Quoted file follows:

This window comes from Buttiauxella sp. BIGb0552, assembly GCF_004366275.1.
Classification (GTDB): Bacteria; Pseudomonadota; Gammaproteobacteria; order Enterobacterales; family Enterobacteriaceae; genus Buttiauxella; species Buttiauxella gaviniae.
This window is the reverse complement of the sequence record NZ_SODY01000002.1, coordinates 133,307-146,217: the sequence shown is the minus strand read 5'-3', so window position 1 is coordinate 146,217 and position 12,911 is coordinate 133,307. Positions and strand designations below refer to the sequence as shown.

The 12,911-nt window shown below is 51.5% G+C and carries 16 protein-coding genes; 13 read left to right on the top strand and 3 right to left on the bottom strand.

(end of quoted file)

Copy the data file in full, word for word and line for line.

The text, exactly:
This window comes from Buttiauxella sp. BIGb0552, assembly GCF_004366275.1.
Classification (GTDB): Bacteria; Pseudomonadota; Gammaproteobacteria; order Enterobacterales; family Enterobacteriaceae; genus Buttiauxella; species Buttiauxella gaviniae.
This window is the reverse complement of the sequence record NZ_SODY01000002.1, coordinates 133,307-146,217: the sequence shown is the minus strand read 5'-3', so window position 1 is coordinate 146,217 and position 12,911 is coordinate 133,307. Positions and strand designations below refer to the sequence as shown.

The 12,911-nt window shown below is 51.5% G+C and carries 16 protein-coding genes; 13 read left to right on the top strand and 3 right to left on the bottom strand.